Analytical and Bioanalytical Chemistry

, Volume 404, Issue 8, pp 2185–2191 | Cite as

HPLC-HG-ICP-MS: a sensitive and selective method for inorganic arsenic in seafood

  • Ásta H. Pétursdóttir
  • Helga Gunnlaugsdóttir
  • Hrönn Jörundsdóttir
  • Adrien Mestrot
  • Eva M. Krupp
  • Jörg FeldmannEmail author
Technical Note


The addition of an online post-column hydride generation (HG) step to the commonly used high-performance liquid chromatography inductively coupled plasma-mass spectrometry (HPLC-ICP-MS) setup for arsenic speciation proved to significantly improve the detection limits for the determination of inorganic arsenic (iAs) as arsenate in seafood samples, where the limit of detection and limit of quantification were found to be 0.0004 and 0.0014 mg kg−1, respectively with HG. HG as an additional step further added to the selectivity of the determination of the iAs species and increased the detection and quantification of low levels of iAs (<0.002 mg kg−1) in samples with complicated matrices.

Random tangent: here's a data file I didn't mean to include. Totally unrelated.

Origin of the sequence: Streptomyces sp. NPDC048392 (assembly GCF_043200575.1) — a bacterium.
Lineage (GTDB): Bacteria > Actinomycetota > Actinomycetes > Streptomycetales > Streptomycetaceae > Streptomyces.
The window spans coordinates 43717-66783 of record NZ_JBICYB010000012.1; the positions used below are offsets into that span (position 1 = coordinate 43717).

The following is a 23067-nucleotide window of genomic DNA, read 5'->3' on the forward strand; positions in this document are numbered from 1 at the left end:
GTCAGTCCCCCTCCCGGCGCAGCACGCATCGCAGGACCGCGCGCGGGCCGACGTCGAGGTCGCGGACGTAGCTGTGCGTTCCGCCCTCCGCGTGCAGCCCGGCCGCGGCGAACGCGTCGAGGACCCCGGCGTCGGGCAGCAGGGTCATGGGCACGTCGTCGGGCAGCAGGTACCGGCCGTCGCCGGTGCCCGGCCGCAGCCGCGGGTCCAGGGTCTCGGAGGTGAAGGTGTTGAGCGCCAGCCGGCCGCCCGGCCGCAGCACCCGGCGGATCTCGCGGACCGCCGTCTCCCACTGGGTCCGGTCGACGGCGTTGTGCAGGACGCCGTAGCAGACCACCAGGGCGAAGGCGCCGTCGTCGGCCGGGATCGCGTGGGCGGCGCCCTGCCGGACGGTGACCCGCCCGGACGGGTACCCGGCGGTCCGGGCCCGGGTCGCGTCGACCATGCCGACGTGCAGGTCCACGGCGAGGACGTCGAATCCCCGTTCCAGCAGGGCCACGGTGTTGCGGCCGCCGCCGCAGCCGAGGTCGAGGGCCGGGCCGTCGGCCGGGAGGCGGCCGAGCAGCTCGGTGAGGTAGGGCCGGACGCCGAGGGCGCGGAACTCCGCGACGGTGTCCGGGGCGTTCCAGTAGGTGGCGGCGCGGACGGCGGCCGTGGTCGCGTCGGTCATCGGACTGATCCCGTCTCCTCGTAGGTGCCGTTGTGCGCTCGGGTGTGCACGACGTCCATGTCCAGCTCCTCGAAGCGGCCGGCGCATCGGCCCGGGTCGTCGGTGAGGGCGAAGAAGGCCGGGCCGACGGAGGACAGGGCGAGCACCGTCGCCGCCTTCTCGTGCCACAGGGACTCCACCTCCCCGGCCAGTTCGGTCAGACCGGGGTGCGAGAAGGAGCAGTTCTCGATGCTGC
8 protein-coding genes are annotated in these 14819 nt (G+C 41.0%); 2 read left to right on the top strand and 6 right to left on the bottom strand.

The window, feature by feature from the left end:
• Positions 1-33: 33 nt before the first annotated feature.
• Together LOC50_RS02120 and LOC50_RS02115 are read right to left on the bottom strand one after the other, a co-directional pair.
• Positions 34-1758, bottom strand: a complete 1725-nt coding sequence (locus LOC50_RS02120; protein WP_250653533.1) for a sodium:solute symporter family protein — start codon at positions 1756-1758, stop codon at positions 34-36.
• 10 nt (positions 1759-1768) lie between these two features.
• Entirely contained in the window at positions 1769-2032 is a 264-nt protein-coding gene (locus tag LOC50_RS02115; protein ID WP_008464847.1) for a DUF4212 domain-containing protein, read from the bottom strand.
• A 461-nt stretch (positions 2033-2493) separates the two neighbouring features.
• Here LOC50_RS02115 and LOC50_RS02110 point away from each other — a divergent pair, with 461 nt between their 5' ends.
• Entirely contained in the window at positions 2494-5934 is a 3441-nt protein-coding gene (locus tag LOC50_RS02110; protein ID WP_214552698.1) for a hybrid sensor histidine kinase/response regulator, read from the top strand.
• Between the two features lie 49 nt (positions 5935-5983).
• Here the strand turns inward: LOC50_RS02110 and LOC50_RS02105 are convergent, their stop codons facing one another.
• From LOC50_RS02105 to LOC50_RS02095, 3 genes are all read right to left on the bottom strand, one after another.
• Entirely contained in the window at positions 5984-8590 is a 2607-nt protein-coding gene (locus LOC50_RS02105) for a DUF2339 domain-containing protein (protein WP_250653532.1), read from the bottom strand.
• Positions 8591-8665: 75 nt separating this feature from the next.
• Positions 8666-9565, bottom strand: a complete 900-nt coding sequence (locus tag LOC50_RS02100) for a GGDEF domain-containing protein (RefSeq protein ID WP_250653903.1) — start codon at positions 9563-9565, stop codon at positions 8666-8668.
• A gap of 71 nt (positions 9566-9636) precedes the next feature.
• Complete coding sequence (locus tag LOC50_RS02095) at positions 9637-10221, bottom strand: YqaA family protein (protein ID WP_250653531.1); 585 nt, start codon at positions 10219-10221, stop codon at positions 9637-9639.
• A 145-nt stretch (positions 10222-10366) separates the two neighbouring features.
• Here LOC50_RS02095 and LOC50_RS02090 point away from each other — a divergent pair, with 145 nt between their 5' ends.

Speciation Analytical chemistry Seafood Arsenic Inorganic CRM Feed Fish meal 



We thank Rannis (The Icelandic Research Fund for Graduate Students), Matís, the Collage of Physical Sciences at Aberdeen University, the SORSAS award (Scottish Overseas Research Student Awards Scheme) and the TESLA research fund for providing support. The Síldarvinnslan hf (SVN) and Vinnslustöðin hf (VSV) in Iceland are further acknowledged for the samples provided.

Supplementary material

216_2012_6347_MOESM1_ESM.pdf (120 kb)
ESM 1 (PDF 119 kb)


  1. 1.
    European Food Safety Authority (2009) Scientific opinion on arsenic in food. EFSA J 7(10):1351Google Scholar
  2. 2.
    Feldmann J, Krupp EM (2011) Critical review or scientific opinion paper: arsenosugars—a class of benign arsenic species or justification for developing partly speciated arsenic fractionation in foodstuffs? Anal Bioanal Chem 399(5):1735–1741. doi: 10.1007/s00216-010-4303-6 CrossRefGoogle Scholar
  3. 3.
    Edmonds JS, Francesconi KA (1993) Arsenic in seafoods: human health aspects and regulations. Mar Pollut Bull 26(12):665–674CrossRefGoogle Scholar
  4. 4.
    ATSDR (2007) Toxicological profile for arsenic. United States Department of Helath and Human Services, Public Health Service, Agency for Toxic Substances and Disease Registry, AtlantaGoogle Scholar
  5. 5.